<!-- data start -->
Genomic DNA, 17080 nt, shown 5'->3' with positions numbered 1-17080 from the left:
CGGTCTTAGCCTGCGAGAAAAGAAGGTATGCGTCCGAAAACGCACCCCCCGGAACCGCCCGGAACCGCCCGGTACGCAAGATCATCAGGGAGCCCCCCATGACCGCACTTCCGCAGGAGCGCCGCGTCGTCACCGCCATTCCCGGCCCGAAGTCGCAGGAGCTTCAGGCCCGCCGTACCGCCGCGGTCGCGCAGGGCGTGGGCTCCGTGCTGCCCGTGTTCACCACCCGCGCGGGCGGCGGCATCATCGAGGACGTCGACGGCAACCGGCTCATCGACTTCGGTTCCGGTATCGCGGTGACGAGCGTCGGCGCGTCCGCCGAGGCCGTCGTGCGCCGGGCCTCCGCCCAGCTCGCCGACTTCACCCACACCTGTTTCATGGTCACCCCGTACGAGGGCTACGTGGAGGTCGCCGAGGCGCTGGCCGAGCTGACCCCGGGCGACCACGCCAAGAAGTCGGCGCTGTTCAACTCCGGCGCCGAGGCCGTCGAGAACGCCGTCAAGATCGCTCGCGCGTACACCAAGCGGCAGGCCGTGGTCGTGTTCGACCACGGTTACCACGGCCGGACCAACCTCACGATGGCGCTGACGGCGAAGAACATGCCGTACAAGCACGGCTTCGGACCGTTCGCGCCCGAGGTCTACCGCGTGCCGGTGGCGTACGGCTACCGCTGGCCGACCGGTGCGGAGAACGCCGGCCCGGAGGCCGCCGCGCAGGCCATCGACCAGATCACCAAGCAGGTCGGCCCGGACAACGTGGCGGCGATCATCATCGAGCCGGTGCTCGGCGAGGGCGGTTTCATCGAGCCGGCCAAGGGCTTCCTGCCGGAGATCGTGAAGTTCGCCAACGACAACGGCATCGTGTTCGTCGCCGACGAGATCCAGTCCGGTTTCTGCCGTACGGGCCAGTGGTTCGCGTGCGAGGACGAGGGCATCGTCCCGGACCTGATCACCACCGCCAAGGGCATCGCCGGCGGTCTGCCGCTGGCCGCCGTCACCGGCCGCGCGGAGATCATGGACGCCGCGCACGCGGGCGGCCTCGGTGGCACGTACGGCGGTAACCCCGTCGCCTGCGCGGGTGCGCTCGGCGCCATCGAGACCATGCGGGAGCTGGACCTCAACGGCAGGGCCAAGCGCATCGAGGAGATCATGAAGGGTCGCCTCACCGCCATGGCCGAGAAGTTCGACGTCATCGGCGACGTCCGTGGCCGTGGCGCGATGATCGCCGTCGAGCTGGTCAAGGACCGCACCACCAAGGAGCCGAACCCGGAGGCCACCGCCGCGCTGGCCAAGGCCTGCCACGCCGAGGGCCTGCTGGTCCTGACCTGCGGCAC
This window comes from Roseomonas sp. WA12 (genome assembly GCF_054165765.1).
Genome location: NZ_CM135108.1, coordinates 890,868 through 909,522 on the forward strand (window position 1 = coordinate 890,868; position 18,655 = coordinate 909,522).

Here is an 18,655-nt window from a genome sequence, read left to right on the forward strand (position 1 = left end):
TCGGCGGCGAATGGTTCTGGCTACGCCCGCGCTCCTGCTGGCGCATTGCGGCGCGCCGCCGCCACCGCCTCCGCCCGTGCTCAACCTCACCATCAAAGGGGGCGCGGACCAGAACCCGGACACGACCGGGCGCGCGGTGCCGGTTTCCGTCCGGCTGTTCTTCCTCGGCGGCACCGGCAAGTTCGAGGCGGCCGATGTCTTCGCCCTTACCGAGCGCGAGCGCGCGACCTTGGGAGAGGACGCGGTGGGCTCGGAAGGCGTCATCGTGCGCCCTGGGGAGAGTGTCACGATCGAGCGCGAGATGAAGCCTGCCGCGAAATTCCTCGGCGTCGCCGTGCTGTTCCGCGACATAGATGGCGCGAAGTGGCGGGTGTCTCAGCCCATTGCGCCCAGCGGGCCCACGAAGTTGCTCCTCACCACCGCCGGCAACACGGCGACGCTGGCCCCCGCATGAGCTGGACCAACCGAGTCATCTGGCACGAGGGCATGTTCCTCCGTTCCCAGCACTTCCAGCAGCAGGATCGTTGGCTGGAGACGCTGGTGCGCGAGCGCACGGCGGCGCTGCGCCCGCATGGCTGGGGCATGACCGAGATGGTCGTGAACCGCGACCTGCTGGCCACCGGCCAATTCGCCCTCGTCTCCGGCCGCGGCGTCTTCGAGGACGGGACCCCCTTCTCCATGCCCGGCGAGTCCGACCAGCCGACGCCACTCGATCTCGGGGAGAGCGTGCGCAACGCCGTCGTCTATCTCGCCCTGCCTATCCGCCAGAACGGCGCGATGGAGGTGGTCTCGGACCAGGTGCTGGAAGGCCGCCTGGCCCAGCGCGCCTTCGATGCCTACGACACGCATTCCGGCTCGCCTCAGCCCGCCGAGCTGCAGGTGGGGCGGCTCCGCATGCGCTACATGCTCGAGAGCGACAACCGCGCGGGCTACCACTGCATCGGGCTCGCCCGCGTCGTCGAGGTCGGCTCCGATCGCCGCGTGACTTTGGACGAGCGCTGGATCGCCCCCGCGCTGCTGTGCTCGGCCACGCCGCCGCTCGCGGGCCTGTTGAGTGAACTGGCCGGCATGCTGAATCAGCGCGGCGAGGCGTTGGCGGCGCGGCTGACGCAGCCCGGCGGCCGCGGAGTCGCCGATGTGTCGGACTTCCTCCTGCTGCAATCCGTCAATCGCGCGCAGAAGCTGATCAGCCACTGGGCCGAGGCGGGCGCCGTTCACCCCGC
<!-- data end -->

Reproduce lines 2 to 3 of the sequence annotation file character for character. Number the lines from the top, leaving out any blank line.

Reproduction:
CGGTCTTAGCCTGCGAGAAAAGAAGGTATGCGTCCGAAAACGCACCCCCCGGAACCGCCCGGAACCGCCCGGTACGCAAGATCATCAGGGAGCCCCCCATGACCGCACTTCCGCAGGAGCGCCGCGTCGTCACCGCCATTCCCGGCCCGAAGTCGCAGGAGCTTCAGGCCCGCCGTACCGCCGCGGTCGCGCAGGGCGTGGGCTCCGTGCTGCCCGTGTTCACCACCCGCGCGGGCGGCGGCATCATCGAGGACGTCGACGGCAACCGGCTCATCGACTTCGGTTCCGGTATCGCGGTGACGAGCGTCGGCGCGTCCGCCGAGGCCGTCGTGCGCCGGGCCTCCGCCCAGCTCGCCGACTTCACCCACACCTGTTTCATGGTCACCCCGTACGAGGGCTACGTGGAGGTCGCCGAGGCGCTGGCCGAGCTGACCCCGGGCGACCACGCCAAGAAGTCGGCGCTGTTCAACTCCGGCGCCGAGGCCGTCGAGAACGCCGTCAAGATCGCTCGCGCGTACACCAAGCGGCAGGCCGTGGTCGTGTTCGACCACGGTTACCACGGCCGGACCAACCTCACGATGGCGCTGACGGCGAAGAACATGCCGTACAAGCACGGCTTCGGACCGTTCGCGCCCGAGGTCTACCGCGTGCCGGTGGCGTACGGCTACCGCTGGCCGACCGGTGCGGAGAACGCCGGCCCGGAGGCCGCCGCGCAGGCCATCGACCAGATCACCAAGCAGGTCGGCCCGGACAACGTGGCGGCGATCATCATCGAGCCGGTGCTCGGCGAGGGCGGTTTCATCGAGCCGGCCAAGGGCTTCCTGCCGGAGATCGTGAAGTTCGCCAACGACAACGGCATCGTGTTCGTCGCCGACGAGATCCAGTCCGGTTTCTGCCGTACGGGCCAGTGGTTCGCGTGCGAGGACGAGGGCATCGTCCCGGACCTGATCACCACCGCCAAGGGCATCGCCGGCGGTCTGCCGCTGGCCGCCGTCACCGGCCGCGCGGAGATCATGGACGCCGCGCACGCGGGCGGCCTCGGTGGCACGTACGGCGGTAACCCCGTCGCCTGCGCGGGTGCGCTCGGCGCCATCGAGACCATGCGGGAGCTGGACCTCAACGGCAGGGCCAAGCGCATCGAGGAGATCATGAAGGGTCGCCTCACCGCCATGGCCGAGAAGTTCGACGTCATCGGCGACGTCCGTGGCCGTGGCGCGATGATCGCCGTCGAGCTGGTCAAGGACCGCACCACCAAGGAGCCGAACCCGGAGGCCACCGCCGCGCTGGCCAAGGCCTGCCACGCCGAGGGCCTGCTGGTCCTGACCTGCGGCAC
This window comes from Roseomonas sp. WA12 (genome assembly GCF_054165765.1).